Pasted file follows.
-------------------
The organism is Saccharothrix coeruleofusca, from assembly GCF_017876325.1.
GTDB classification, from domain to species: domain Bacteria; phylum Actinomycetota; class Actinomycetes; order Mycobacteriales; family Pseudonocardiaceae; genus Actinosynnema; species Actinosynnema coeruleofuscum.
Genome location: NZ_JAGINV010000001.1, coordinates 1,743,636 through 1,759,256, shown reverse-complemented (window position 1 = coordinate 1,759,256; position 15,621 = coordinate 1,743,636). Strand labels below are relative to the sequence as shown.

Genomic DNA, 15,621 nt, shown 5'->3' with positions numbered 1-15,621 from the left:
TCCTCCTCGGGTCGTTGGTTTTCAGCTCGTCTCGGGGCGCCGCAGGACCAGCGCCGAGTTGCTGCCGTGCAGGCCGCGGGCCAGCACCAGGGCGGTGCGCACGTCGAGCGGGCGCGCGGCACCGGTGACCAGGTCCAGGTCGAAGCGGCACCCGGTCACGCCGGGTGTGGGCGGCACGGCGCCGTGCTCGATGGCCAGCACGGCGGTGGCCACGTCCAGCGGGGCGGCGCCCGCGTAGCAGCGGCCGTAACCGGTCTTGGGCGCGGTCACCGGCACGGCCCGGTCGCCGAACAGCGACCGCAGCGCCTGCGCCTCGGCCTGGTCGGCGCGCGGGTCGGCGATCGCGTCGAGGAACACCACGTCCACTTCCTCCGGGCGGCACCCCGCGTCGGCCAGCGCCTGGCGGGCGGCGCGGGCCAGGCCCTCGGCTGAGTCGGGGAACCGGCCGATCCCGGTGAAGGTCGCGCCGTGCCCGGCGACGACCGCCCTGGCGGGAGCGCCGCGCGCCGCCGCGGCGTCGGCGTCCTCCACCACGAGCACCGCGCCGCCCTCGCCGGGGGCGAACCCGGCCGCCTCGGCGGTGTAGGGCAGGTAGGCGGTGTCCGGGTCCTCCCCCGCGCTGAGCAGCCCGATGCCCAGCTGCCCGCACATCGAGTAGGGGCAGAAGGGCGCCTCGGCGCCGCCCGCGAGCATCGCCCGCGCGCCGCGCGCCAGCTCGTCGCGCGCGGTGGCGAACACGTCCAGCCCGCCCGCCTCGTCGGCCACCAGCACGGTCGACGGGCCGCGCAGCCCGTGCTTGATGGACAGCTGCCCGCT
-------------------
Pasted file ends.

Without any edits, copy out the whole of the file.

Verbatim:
The organism is Saccharothrix coeruleofusca, from assembly GCF_017876325.1.
GTDB classification, from domain to species: domain Bacteria; phylum Actinomycetota; class Actinomycetes; order Mycobacteriales; family Pseudonocardiaceae; genus Actinosynnema; species Actinosynnema coeruleofuscum.
Genome location: NZ_JAGINV010000001.1, coordinates 1,743,636 through 1,759,256, shown reverse-complemented (window position 1 = coordinate 1,759,256; position 15,621 = coordinate 1,743,636). Strand labels below are relative to the sequence as shown.

Genomic DNA, 15,621 nt, shown 5'->3' with positions numbered 1-15,621 from the left:
TCCTCCTCGGGTCGTTGGTTTTCAGCTCGTCTCGGGGCGCCGCAGGACCAGCGCCGAGTTGCTGCCGTGCAGGCCGCGGGCCAGCACCAGGGCGGTGCGCACGTCGAGCGGGCGCGCGGCACCGGTGACCAGGTCCAGGTCGAAGCGGCACCCGGTCACGCCGGGTGTGGGCGGCACGGCGCCGTGCTCGATGGCCAGCACGGCGGTGGCCACGTCCAGCGGGGCGGCGCCCGCGTAGCAGCGGCCGTAACCGGTCTTGGGCGCGGTCACCGGCACGGCCCGGTCGCCGAACAGCGACCGCAGCGCCTGCGCCTCGGCCTGGTCGGCGCGCGGGTCGGCGATCGCGTCGAGGAACACCACGTCCACTTCCTCCGGGCGGCACCCCGCGTCGGCCAGCGCCTGGCGGGCGGCGCGGGCCAGGCCCTCGGCTGAGTCGGGGAACCGGCCGATCCCGGTGAAGGTCGCGCCGTGCCCGGCGACGACCGCCCTGGCGGGAGCGCCGCGCGCCGCCGCGGCGTCGGCGTCCTCCACCACGAGCACCGCGCCGCCCTCGCCGGGGGCGAACCCGGCCGCCTCGGCGGTGTAGGGCAGGTAGGCGGTGTCCGGGTCCTCCCCCGCGCTGAGCAGCCCGATGCCCAGCTGCCCGCACATCGAGTAGGGGCAGAAGGGCGCCTCGGCGCCGCCCGCGAGCATCGCCCGCGCGCCGCGCGCCAGCTCGTCGCGCGCGGTGGCGAACACGTCCAGCCCGCCCGCCTCGTCGGCCACCAGCACGGTCGACGGGCCGCGCAGCCCGTGCTTGATGGACAGCTGCCCGCT